Focusing on a new way to complete and maintain wells, this paper will explain how a newly developed completion approach enables safer, more sustainable operations with higher production and recovery rates from a simple, durable and cost effective well construction.
The approach, here referred to as the flex-well, concentrates on simplicity while providing all the components an operator requires to design and construct a completion that is fit-for-purpose; it can be as minimalistic or as intricate as the operator requires in order to accomplish maximum reservoir drainage. The flex-well has been engineered to provide a low total-cost-of-ownership solution that meets global operators' current and future drilling, deployment, and production challenges.
The flex-well integrates intervention solutions through a full-bore completion designed for easy access and proactive adjustment. Diagnostic solutions that convey information to surface through wireline data retrieval allow operators to achieve a detailed understanding of well characteristics without permanent cables to surface. This understanding allows for better decision making to optimize and manage the reservoir for maximum recovery throughout the life of the well. Based on the operators data driven decisions production and stimulation valves can be adjusted through wireline interventions, eliminating the need for control lines to surface. With no lines to surface the well design offers complete flexibility for inclusion or addition of multilaterals for infill drilling.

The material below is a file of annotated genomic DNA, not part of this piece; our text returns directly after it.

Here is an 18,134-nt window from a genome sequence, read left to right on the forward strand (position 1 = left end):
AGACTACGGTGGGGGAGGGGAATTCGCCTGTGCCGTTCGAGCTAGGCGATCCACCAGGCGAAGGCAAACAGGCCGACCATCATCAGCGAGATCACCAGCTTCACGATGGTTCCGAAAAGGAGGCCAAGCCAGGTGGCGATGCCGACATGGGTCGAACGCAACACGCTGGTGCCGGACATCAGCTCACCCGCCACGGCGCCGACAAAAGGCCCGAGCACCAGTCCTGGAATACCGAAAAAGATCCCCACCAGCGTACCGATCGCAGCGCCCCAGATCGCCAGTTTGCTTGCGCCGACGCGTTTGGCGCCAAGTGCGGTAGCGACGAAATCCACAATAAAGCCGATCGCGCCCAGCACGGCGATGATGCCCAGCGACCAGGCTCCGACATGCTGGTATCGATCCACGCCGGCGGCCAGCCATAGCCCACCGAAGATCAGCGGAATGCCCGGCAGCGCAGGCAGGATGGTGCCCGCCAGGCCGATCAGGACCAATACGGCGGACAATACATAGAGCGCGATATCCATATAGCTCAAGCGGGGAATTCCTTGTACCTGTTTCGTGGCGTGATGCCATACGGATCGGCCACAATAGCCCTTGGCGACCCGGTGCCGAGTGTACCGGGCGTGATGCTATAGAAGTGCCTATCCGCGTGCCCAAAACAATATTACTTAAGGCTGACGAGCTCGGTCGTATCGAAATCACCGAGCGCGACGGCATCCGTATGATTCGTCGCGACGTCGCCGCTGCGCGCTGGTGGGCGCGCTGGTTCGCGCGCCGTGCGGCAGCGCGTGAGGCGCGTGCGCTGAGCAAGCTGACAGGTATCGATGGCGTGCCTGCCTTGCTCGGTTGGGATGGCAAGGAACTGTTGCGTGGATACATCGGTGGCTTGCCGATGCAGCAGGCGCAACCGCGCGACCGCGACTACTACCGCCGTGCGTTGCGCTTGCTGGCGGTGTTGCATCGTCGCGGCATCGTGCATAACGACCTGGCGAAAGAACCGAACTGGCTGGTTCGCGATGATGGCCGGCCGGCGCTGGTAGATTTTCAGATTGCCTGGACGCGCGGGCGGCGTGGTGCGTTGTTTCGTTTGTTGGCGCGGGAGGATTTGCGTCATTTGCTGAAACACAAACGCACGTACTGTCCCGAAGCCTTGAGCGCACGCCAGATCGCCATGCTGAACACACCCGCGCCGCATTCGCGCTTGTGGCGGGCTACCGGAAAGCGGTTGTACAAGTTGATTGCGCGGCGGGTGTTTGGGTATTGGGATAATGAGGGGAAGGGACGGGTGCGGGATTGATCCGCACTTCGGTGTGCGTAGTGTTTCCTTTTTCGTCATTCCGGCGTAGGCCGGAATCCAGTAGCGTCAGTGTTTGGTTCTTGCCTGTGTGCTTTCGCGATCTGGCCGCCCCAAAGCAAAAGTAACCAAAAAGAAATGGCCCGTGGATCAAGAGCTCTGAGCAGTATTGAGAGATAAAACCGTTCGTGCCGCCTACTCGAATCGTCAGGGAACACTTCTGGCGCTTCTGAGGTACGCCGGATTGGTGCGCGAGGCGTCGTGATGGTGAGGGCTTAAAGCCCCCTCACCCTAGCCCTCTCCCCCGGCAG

The benefits, simplicity and design flexibility of the concept makes it applicable for operators across all resource plays, conventional and unconventional. However, some factors and conditions do enhance the attractiveness of the solution, such as when traditional cementing is challenged, when high-pressure differentials are present, or when full-bore liner design is desired.
This new way of designing and intervening in oil and gas wells offers the industry a safer approach that results in fewer people required offshore, simpler procedures and operations, and less equipment deployed for shorter time.